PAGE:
Every garden pond has sludge. It’s part of the natural balance of pond life to form a layer of dark, thick gunk on the pond floor and most of the time it’s nothing to worry about; but when ignored it can prove fatal to plants, fish and other wildlife or, at the very least, make your garden smell like rotten eggs.
Even with the best will in the world and a lot of spare time, you can’t stop things falling in your pond. Leaves from overhanging trees, bird droppings, and plant cuttings are all going to end up in there. All this, added to the matter already in your pond, sinks to the bottom and forms the layer of sludge. The sludge is a mixture of organic and inorganic matter which is mostly biodegradable in the right environment.
Now, a small layer of sludge isn’t anything to phone home about, but when it starts to build up and is left untreated it starts to starve the pond of oxygen. This lack of oxygen causes increased activity in anaerobic bacteria (the bad kind), which in turn produces hydrogen sulfide. Hydrogen sulfide is best known for producing a foul, rotting egg smell but it can also be toxic to fish and plants in large doses.
Not only can it kill plants and wildlife, it can also kill off the aerobic bacteria which eats the pond sludge. Unfortunately, this creates a vicious cycle where the pond sludge increases, the hydrogen sulfide increases with it, and the pond becomes more toxic. Here’s the process simplified –
How to fix it
It might seem like an obvious suggestion but the first step is prevention. Do everything you can to avoid organic matter falling into your pond –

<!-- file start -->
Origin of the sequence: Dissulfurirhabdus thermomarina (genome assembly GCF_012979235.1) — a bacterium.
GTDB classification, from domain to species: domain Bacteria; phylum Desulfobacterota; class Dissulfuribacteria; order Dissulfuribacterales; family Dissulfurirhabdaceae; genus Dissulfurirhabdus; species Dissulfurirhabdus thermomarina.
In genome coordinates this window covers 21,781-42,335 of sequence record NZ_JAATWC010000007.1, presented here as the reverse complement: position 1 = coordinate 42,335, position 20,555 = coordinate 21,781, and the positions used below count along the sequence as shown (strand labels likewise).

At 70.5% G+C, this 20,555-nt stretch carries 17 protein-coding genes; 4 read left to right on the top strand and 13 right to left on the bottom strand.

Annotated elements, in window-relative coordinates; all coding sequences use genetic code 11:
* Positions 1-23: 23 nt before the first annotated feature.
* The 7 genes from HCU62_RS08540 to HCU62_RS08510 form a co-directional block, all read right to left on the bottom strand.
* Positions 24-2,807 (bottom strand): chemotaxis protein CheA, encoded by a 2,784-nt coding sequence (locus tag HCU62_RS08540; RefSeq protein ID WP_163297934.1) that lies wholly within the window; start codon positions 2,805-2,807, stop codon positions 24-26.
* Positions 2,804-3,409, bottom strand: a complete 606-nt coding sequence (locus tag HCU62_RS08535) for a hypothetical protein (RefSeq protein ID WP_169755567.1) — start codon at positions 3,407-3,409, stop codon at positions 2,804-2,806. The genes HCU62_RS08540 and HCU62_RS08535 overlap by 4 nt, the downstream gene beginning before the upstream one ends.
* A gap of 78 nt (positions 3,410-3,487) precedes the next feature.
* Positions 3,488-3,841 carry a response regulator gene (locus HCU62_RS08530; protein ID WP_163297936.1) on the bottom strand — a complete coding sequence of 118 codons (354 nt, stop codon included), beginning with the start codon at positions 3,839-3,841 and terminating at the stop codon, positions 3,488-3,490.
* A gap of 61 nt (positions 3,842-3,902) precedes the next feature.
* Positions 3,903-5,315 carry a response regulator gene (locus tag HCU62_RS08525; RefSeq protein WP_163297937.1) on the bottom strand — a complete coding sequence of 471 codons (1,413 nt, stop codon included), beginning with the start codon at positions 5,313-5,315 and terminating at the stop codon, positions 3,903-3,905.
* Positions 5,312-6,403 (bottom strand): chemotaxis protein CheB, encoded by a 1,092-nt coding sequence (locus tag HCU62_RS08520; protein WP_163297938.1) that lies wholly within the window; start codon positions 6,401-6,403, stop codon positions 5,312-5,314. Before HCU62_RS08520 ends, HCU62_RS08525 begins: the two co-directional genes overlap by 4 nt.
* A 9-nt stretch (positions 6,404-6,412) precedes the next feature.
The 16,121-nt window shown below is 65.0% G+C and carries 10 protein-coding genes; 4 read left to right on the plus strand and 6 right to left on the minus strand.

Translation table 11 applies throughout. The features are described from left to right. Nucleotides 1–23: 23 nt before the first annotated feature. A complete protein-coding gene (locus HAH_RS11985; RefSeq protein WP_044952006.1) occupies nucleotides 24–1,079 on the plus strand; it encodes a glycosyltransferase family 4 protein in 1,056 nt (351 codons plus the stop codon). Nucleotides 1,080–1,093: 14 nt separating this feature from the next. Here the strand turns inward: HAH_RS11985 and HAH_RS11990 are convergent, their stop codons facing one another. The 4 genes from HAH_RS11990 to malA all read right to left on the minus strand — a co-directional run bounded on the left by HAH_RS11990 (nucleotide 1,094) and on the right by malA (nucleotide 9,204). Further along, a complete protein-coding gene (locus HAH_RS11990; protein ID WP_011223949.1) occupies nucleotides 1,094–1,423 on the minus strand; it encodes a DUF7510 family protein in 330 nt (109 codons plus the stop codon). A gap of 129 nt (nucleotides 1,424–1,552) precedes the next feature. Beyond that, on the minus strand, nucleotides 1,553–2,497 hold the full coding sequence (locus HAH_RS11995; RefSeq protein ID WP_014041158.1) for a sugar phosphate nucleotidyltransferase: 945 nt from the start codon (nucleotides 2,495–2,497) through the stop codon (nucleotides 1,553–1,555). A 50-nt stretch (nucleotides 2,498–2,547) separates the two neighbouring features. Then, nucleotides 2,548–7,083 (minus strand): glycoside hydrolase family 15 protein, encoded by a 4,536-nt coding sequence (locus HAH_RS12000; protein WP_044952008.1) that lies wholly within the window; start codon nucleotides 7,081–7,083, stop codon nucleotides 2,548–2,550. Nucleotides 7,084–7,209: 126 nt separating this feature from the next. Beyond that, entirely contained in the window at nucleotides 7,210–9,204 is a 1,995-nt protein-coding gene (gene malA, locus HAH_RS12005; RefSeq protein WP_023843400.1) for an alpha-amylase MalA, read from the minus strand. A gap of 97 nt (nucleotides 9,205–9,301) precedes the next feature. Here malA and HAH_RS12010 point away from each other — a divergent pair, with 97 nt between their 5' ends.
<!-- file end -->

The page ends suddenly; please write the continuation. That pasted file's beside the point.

- Keep bushes, trees and plants trimmed so there isn’t much overhanging
- Clean your pond regularly with a net to get out any floating debris.
- Use a bird deterrent (scarecrow etc) so they aren’t as prevalent.
- Keep a net over the pond to stop any larger debris getting in.
The second step is to physically clean out as much sludge as you can. Arguably the easiest way to do this, in a small pond, is by shoving a (gloved) hand in and pulling it out, but you can also use a net or pond vacuum. Admittedly, I’ve never used a pond vacuum but I have heard mixed reviews. Some people complain that it can suck up any smaller pond life (tadpoles etc) but you’ll have to use your own better judgement on that one.
The final step is to add to the aerobic bacteria in the pond. There are a few products out on the market including our own Envii Sludge Klear! By adding to the aerobic bacteria, you are increasing the rate at which the sludge is being eaten. Not only will this help with sludge but it will also improve the environment for fish and plants. It also contains facultative bacteria which break up the sludge, allowing the filter to consume it easier. Sludge Klear also works as low as 4°C which means you can use it through the winter and avoid the inevitable build up in early spring.